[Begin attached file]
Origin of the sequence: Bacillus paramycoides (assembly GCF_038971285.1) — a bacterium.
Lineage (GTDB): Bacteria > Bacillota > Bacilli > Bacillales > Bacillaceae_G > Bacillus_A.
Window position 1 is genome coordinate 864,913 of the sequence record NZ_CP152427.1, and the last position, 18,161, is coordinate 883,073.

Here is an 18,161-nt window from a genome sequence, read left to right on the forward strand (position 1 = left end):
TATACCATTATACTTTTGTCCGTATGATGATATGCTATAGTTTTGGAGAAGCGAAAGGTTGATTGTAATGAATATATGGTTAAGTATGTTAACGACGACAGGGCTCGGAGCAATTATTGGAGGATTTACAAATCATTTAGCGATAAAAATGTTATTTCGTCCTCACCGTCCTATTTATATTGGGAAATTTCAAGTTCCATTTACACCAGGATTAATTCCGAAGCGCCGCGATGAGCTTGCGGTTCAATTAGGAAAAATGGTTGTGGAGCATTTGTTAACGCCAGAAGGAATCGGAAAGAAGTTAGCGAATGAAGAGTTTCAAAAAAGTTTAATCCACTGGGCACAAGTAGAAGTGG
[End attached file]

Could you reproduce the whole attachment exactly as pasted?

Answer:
Origin of the sequence: Bacillus paramycoides (assembly GCF_038971285.1) — a bacterium.
Lineage (GTDB): Bacteria > Bacillota > Bacilli > Bacillales > Bacillaceae_G > Bacillus_A.
Window position 1 is genome coordinate 864,913 of the sequence record NZ_CP152427.1, and the last position, 18,161, is coordinate 883,073.

Here is an 18,161-nt window from a genome sequence, read left to right on the forward strand (position 1 = left end):
TATACCATTATACTTTTGTCCGTATGATGATATGCTATAGTTTTGGAGAAGCGAAAGGTTGATTGTAATGAATATATGGTTAAGTATGTTAACGACGACAGGGCTCGGAGCAATTATTGGAGGATTTACAAATCATTTAGCGATAAAAATGTTATTTCGTCCTCACCGTCCTATTTATATTGGGAAATTTCAAGTTCCATTTACACCAGGATTAATTCCGAAGCGCCGCGATGAGCTTGCGGTTCAATTAGGAAAAATGGTTGTGGAGCATTTGTTAACGCCAGAAGGAATCGGAAAGAAGTTAGCGAATGAAGAGTTTCAAAAAAGTTTAATCCACTGGGCACAAGTAGAAGTGG